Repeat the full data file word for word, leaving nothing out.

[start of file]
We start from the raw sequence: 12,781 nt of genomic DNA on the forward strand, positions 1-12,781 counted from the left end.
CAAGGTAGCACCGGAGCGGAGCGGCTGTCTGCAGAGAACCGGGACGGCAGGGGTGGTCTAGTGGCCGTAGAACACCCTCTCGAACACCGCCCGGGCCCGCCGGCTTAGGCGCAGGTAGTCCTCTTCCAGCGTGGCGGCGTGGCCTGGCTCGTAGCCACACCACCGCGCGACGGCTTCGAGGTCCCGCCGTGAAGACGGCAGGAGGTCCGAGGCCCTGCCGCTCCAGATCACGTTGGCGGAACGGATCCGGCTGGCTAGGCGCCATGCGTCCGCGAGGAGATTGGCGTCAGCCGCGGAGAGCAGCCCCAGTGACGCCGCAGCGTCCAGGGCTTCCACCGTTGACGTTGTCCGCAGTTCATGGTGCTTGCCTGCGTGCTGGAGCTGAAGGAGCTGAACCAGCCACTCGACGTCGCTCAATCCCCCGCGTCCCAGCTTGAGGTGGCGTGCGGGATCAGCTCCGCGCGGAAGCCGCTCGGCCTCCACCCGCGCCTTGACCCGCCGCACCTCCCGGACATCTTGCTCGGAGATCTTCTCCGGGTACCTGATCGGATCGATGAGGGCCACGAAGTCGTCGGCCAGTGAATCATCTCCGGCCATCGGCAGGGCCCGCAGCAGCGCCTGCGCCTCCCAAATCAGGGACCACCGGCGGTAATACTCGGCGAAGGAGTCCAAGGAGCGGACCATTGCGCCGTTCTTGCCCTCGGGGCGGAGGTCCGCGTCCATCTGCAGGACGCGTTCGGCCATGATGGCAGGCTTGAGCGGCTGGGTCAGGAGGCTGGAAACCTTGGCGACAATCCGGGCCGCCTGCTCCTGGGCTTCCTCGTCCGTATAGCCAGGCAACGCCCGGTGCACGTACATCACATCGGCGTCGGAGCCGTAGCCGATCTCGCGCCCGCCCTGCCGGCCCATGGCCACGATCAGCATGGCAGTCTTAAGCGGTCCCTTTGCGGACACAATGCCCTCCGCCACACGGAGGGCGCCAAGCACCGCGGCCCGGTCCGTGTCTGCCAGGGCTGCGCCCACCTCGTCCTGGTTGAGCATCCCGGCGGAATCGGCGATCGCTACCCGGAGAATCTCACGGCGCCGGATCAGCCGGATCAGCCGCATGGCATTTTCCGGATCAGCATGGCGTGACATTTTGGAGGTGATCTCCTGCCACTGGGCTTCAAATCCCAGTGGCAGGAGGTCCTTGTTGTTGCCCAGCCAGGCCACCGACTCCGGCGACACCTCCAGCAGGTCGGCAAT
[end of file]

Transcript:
We start from the raw sequence: 12,781 nt of genomic DNA on the forward strand, positions 1-12,781 counted from the left end.
CAAGGTAGCACCGGAGCGGAGCGGCTGTCTGCAGAGAACCGGGACGGCAGGGGTGGTCTAGTGGCCGTAGAACACCCTCTCGAACACCGCCCGGGCCCGCCGGCTTAGGCGCAGGTAGTCCTCTTCCAGCGTGGCGGCGTGGCCTGGCTCGTAGCCACACCACCGCGCGACGGCTTCGAGGTCCCGCCGTGAAGACGGCAGGAGGTCCGAGGCCCTGCCGCTCCAGATCACGTTGGCGGAACGGATCCGGCTGGCTAGGCGCCATGCGTCCGCGAGGAGATTGGCGTCAGCCGCGGAGAGCAGCCCCAGTGACGCCGCAGCGTCCAGGGCTTCCACCGTTGACGTTGTCCGCAGTTCATGGTGCTTGCCTGCGTGCTGGAGCTGAAGGAGCTGAACCAGCCACTCGACGTCGCTCAATCCCCCGCGTCCCAGCTTGAGGTGGCGTGCGGGATCAGCTCCGCGCGGAAGCCGCTCGGCCTCCACCCGCGCCTTGACCCGCCGCACCTCCCGGACATCTTGCTCGGAGATCTTCTCCGGGTACCTGATCGGATCGATGAGGGCCACGAAGTCGTCGGCCAGTGAATCATCTCCGGCCATCGGCAGGGCCCGCAGCAGCGCCTGCGCCTCCCAAATCAGGGACCACCGGCGGTAATACTCGGCGAAGGAGTCCAAGGAGCGGACCATTGCGCCGTTCTTGCCCTCGGGGCGGAGGTCCGCGTCCATCTGCAGGACGCGTTCGGCCATGATGGCAGGCTTGAGCGGCTGGGTCAGGAGGCTGGAAACCTTGGCGACAATCCGGGCCGCCTGCTCCTGGGCTTCCTCGTCCGTATAGCCAGGCAACGCCCGGTGCACGTACATCACATCGGCGTCGGAGCCGTAGCCGATCTCGCGCCCGCCCTGCCGGCCCATGGCCACGATCAGCATGGCAGTCTTAAGCGGTCCCTTTGCGGACACAATGCCCTCCGCCACACGGAGGGCGCCAAGCACCGCGGCCCGGTCCGTGTCTGCCAGGGCTGCGCCCACCTCGTCCTGGTTGAGCATCCCGGCGGAATCGGCGATCGCTACCCGGAGAATCTCACGGCGCCGGATCAGCCGGATCAGCCGCATGGCATTTTCCGGATCAGCATGGCGTGACATTTTGGAGGTGATCTCCTGCCACTGGGCTTCAAATCCCAGTGGCAGGAGGTCCTTGTTGTTGCCCAGCCAGGCCACCGACTCCGGCGACACCTCCAGCAGGTCGGCAAT